Have you ever wanted to be as rich as Tony Stark of “Iron Man” fame? How about as cool as Tony Stark? Have you ever imagined yourself hijacking TVs, just like Stark does in the second film?
Well, you may never be as rich or as cool as Stark, but you can take over Chromecast-enabled TVs. Enter the Rickmote Controller, a tool that allows you to hijack nearby Chromecasts and play – what else? – the irresistible Rick Astley hit, “Never Gonna Give You Up.”
Chromecast Hacking in a Nutshell
How is it possible to hijack unsuspecting Chromecast users’ TVs, turning their “Game of Thrones” marathon into a 1980s flashback? The Rickmote accomplishes this by briefly disconnecting nearby Chromecasts from their Wi-Fi. When this loss of connectivity occurs, the Chromecast tries to reconfigure and accepts commands from anyone within proximity. The Rickmote automatically provides this configuration in the form of everyone’s favorite Rick Astley song on loop.
Steps to Make Your Own Rickmote — Coming Soon
The Rickmote is an open-source program designed to make pranking your friends and neighbors easy. It automates the process of identifying, targeting, and playing video to all Chromecast-attached TVs in Wi-Fi range. You can download the code at the Bishop Fox GitHub and follow the instructions there.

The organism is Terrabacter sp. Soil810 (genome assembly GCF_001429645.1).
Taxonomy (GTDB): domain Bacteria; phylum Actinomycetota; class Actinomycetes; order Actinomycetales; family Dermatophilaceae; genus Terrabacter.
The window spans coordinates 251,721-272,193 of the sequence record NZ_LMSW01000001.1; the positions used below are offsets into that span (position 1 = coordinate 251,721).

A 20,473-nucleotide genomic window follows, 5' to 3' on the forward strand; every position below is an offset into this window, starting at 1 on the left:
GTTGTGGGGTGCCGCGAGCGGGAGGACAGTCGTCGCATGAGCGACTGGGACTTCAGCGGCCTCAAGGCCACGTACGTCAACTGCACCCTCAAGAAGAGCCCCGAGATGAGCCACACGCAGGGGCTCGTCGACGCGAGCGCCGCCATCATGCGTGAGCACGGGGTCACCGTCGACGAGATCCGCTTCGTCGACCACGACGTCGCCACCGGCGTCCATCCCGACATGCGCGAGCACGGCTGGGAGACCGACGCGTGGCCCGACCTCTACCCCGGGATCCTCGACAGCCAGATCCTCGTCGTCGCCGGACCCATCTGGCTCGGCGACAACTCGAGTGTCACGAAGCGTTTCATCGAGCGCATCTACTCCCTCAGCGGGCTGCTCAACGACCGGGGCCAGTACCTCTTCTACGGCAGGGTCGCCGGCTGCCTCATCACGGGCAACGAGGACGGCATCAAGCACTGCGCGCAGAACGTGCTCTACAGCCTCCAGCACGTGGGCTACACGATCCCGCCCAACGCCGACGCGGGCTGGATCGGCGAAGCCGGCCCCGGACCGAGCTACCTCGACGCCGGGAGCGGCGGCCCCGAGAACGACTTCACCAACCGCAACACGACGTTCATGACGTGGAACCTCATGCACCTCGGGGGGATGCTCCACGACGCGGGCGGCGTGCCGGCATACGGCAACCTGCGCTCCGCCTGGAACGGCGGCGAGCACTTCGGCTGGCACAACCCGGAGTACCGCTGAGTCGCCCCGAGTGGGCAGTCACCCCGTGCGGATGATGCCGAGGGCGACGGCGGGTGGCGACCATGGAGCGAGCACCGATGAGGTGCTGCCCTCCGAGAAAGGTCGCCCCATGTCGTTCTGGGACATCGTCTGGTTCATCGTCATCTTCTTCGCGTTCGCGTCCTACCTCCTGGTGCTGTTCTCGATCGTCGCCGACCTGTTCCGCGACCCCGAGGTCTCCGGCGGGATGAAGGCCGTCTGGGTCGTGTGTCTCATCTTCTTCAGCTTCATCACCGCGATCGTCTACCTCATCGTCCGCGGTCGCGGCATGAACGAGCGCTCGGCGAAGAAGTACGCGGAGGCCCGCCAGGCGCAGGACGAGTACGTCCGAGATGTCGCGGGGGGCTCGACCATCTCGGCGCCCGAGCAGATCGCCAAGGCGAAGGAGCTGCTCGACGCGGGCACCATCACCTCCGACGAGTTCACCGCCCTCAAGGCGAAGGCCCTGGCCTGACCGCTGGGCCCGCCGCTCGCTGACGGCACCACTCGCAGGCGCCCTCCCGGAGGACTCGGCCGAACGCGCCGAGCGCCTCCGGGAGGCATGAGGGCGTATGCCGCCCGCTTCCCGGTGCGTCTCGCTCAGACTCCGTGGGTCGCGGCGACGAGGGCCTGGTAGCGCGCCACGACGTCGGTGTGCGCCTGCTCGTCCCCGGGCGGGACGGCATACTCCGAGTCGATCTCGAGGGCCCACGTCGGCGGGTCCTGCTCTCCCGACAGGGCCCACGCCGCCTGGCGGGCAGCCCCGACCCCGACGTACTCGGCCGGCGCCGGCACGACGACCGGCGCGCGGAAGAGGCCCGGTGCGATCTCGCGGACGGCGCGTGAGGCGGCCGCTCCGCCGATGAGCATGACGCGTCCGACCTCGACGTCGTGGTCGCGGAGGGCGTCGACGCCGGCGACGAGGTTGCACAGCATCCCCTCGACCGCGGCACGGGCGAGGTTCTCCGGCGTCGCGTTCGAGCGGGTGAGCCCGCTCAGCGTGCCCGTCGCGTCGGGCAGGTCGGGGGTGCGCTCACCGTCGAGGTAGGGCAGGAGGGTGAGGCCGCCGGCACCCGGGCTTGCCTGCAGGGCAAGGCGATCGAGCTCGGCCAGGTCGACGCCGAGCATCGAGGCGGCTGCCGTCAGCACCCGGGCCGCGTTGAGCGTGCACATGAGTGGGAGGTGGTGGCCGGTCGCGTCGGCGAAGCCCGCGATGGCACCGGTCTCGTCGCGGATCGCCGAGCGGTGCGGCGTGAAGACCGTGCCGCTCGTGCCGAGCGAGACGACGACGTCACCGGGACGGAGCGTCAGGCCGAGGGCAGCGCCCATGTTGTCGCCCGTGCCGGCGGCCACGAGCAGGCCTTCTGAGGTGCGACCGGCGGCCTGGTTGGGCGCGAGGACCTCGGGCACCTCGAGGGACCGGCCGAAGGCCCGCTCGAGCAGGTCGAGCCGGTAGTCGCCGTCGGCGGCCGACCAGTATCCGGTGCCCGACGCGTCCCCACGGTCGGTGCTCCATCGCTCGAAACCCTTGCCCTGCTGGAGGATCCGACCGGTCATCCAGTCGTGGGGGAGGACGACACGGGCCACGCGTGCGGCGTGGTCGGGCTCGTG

Stay tuned for a breakdown at Black Hat Tools Arsenal USA on August 6, 2014. We’ll release a step-by-step guide on how to create a Rickmote Controller out of a Raspberry Pi like in the video above!
We Know the Game — and We're Gonna Play It
Once it’s ready, using the Rickmote could not be any easier. To start rickrolling, boot it up and press the big Rickroll button. One click is all it takes – and Rick Astley runs wild!
While you may never be like Tony Stark (unfortunately,) you can mimic some of his tricks and hijack nearby Chromecast-enabled TVs. We’re not sure what Stark’s feelings would be on the music of Rick Astley, though.
YouTube - Google Chromecast Hacking Videos
Want more information? Click here to learn more about the Rickmote.
The Rickmote was recently chronicled in a Wired feature, which you can read here.
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